Noctorum Lodge 5913
Noctorum Lodge Number 5913 is a small, but perfectly formed, Freemasons Lodge. We meet at Neston Masonic Hall and visiting Brethren are always welcome.
We meet on the 4th Thursday in the months of January, March, April, September, October and November. Tyling is at 6pm sharp.
In 1943 the success of Great Britain and it’s Allies saw the Italians surrender in September, the Germans ejected from North Africa, and the Russians holding; then repulsing them from Stalingrad, the tide was turning.
In that same year 68 Lodges were formed worldwide, 5 of them in our own Province of Cheshire, namely:
Liberty Lodge No 5870 (Warrant surrendered)
Centenary Lodge No 5896
Noctorum Lodge No 5913
Peninsular Lodge No 5914
St George's Lodge No 5926 (Warrant surrendered)
The original idea to formulate a new Lodge came from Five members in Cholmondeley Lodge No 1908 and Cycling and Athletic Lodge No 2335. The first recorded committee meeting was held on 27th July 1943 at the Masonic Hall, Oliver Street Birkenhead. Five further committee meetings were held prior to the consecration when they were promptly joined by 10 more Brethren, whose names are shown on the full founders list. In addition four Brethren had made application as joining members, and acted as (working) Stewards at the Festive Board.
The Consecration of the Noctorum Lodge No 5913 was carried out by W.Bro. Joseph Wainwright, J.P. A.P.G.M., who was appointed V.W. Bro D.P.G.M. in 1949.
The Installation of the Master Designate, W.Bro William T. Owen, by W.Bro. Ernest Barlow P.G.D. who later became the R.W. Provincial Grand Master of our Province of Cheshire on the 9th of November 1949.
From the beginning Noctorum Lodge became a thriving, if never numerous lodge. The feelings of members then, as now, are dictated by Dr Oliver’s sentiments of being careful and cautious, when in the selection of prospective candidates. Happily over the years we have maintained a balance of ages within the Lodge. As an example in the last 25 years we have initiated two candidates per year of which 18 have progressed to The Masters Chair.
Whilst from it’s beginning Noctorum has been and remains a small Lodge numerically, it has always been a happy place to be at, with many amusing, and it must be said amazing characters over a wide range of ages.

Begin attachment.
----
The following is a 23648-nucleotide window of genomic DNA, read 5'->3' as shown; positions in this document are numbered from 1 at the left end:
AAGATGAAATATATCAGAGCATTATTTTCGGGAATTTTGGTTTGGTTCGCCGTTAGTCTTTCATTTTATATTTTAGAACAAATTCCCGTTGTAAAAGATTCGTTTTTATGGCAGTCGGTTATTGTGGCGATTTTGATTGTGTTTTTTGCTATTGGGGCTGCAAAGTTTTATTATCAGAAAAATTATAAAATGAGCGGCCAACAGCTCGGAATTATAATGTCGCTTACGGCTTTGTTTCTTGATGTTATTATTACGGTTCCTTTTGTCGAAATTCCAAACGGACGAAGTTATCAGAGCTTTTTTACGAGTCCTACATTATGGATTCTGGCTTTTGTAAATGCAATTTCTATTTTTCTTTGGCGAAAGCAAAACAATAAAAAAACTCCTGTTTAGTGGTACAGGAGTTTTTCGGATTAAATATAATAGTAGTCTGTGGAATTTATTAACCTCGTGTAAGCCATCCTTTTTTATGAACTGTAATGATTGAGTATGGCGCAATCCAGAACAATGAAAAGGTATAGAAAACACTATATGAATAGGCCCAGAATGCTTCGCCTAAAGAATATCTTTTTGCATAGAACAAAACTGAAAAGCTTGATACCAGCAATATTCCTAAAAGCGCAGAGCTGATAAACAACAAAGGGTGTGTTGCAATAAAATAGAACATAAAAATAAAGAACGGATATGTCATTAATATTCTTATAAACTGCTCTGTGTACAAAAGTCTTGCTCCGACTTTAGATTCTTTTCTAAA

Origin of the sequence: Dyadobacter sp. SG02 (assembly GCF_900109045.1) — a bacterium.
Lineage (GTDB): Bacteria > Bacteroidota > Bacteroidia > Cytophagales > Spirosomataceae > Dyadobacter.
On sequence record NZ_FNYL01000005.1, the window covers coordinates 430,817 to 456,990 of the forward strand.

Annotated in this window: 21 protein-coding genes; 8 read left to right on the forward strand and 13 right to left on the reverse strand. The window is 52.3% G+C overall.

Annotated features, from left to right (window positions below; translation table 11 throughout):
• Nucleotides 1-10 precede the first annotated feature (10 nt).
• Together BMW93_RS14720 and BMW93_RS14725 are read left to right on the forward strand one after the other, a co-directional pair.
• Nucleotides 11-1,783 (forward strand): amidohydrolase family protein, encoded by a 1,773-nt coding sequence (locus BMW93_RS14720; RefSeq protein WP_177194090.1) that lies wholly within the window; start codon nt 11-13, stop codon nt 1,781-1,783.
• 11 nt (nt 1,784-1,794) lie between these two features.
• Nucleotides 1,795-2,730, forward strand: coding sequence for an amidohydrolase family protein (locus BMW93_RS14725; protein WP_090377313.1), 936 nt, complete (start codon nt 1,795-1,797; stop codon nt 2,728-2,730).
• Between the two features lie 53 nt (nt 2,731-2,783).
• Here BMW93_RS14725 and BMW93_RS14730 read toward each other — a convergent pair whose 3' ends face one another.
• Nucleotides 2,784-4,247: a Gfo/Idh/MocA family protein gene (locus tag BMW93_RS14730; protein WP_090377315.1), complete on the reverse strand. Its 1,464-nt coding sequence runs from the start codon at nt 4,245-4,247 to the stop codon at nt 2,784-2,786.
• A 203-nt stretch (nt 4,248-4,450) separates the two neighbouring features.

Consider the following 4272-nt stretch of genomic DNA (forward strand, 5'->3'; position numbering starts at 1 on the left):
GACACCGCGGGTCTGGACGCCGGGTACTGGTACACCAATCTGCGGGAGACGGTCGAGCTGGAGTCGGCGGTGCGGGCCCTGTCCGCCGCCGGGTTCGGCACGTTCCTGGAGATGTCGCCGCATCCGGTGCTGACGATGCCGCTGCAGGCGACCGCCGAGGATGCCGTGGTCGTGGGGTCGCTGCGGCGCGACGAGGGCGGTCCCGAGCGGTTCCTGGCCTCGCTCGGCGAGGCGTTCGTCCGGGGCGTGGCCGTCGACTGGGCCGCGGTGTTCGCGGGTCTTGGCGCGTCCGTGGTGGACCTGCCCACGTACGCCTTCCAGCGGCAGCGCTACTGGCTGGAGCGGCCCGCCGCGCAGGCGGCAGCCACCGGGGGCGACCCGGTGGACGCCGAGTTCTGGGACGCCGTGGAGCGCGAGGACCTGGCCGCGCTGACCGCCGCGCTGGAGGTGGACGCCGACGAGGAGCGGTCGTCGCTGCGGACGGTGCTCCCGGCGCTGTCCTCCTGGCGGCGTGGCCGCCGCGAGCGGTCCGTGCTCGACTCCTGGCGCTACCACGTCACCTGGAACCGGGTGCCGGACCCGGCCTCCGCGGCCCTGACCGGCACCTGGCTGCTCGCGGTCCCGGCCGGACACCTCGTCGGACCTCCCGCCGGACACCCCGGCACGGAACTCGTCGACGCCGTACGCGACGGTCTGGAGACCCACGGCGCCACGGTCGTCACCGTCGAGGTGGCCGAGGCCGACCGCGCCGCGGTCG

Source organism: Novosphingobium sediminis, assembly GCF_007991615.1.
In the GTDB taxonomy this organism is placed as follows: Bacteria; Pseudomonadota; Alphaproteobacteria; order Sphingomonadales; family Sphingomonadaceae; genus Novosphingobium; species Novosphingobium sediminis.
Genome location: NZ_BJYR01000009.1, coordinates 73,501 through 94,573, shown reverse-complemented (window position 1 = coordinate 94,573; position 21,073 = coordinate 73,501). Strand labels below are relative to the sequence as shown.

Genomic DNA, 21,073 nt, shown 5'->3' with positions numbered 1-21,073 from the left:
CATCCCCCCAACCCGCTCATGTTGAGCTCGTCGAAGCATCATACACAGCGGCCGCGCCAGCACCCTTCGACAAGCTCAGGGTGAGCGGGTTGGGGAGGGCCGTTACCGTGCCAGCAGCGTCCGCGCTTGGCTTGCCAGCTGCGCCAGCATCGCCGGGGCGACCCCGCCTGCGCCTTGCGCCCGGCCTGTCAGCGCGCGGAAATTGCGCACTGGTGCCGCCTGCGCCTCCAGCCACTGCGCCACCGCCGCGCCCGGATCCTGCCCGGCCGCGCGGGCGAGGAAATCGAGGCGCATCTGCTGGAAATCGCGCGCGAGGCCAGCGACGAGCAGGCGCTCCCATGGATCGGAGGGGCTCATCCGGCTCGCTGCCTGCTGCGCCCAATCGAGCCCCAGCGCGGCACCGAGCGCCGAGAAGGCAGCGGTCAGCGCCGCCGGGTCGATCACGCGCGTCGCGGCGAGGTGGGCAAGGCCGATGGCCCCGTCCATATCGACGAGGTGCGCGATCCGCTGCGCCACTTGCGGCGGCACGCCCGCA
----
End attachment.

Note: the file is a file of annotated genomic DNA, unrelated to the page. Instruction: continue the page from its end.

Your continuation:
The history of our Banner
It was created from a badge designed by one of the Lodge members, W Bro J Furness PPGD., and used on the cover of Summonses and other Lodge communications since 1944. There appeared to be no detailed descriptions in the Lodge archives to confirm the origins of the four quadrants, nor the translation of the Latin motto appended to it.
The banner was approved by United Grand Lodge in 1993 and formally presented to the Lodge and dedicated at the 50th anniversary, the delay being caused in part by a shortage of materials in 1943! Some early sketches exist of the banner and the correspondence with Provincial Office and UGLE, but there seemed to be no detailed information, and only hearsay evidence of the original design. Even the Minute books give no helpful details of what was planned originally, and the original tooling was destroyed or lost many years before. The earliest known formal copy of the design is a monochrome representation, although this is difficult to study in any detail. It appears that the original plan was for four quadrants, possibly representing four notable structures in the area referred to as Noctorum.
Recently, however, more information came to light during the preparations for our 75th anniversary. This includes confirmation of the content of the four quadrants, and a couple of surprises. The top left hand quadrant depicts Bidston Windmill, which stands at the beginning of a natural ridge which runs through Bidston, Noctorum, Prenton, and Storeton. The lower left hand quadrant depicts a stone bridge over a stream, and a great deal of searching resulted in the bridge at Saughall being selected as the most accurate candidate. Many such bridges existed in the area in the middle of the 20th century, although many have since been demolished. We have now discovered that the bridge is not relevant, but the stream running under it is the Birkett or Fender, which was one of the alternative names considered for the Lodge in 1943.
The lower right quadrant is the easiest to identify. It is a clear depiction of the gates and gatekeeper's lodge at Arrowe Park, and even shows the arrows set into the gates.
The last, and most curious quadrant, however, is the top right quadrant. The detail of this is very poor, even in the earliest available copies. A great deal of discussion has taken place over this image, and suggestions vary widely as to the original structure. Some believe it to be a view towards the Bidston Dock area, with tall buildings and ship's masts and pennants. Some believe it is a representation of the telegraph system which existed on Bidston Hill, and was used with other such stations to pass messages from Anglesey to the shipping owners in Liverpool, to advise them of the arrival of their ships. Pictures existing of this station show a representation of the building and signal masts, and a portion of this could be represented, although this is questionable as the station was removed long before the creation of the Lodge. Some believe it may be a depiction of a church, as yet unidentified, and the current banner shows a typical church building. It now appears, from the 50th anniversary papers, that this is St. Saviour's Church, again on the ridge.
The motto underneath the badge is another puzzle, as it appears not to translate easily into English, but the same source states that it translates as "Mindful of the past, Prudent in the future".
Note: Most of these details were "lifted" from the programme for the 50th Anniversary of the Lodge, which was produced by W Bro Neville Ward, to whom we owe a great deal of thanks for recording these important facts.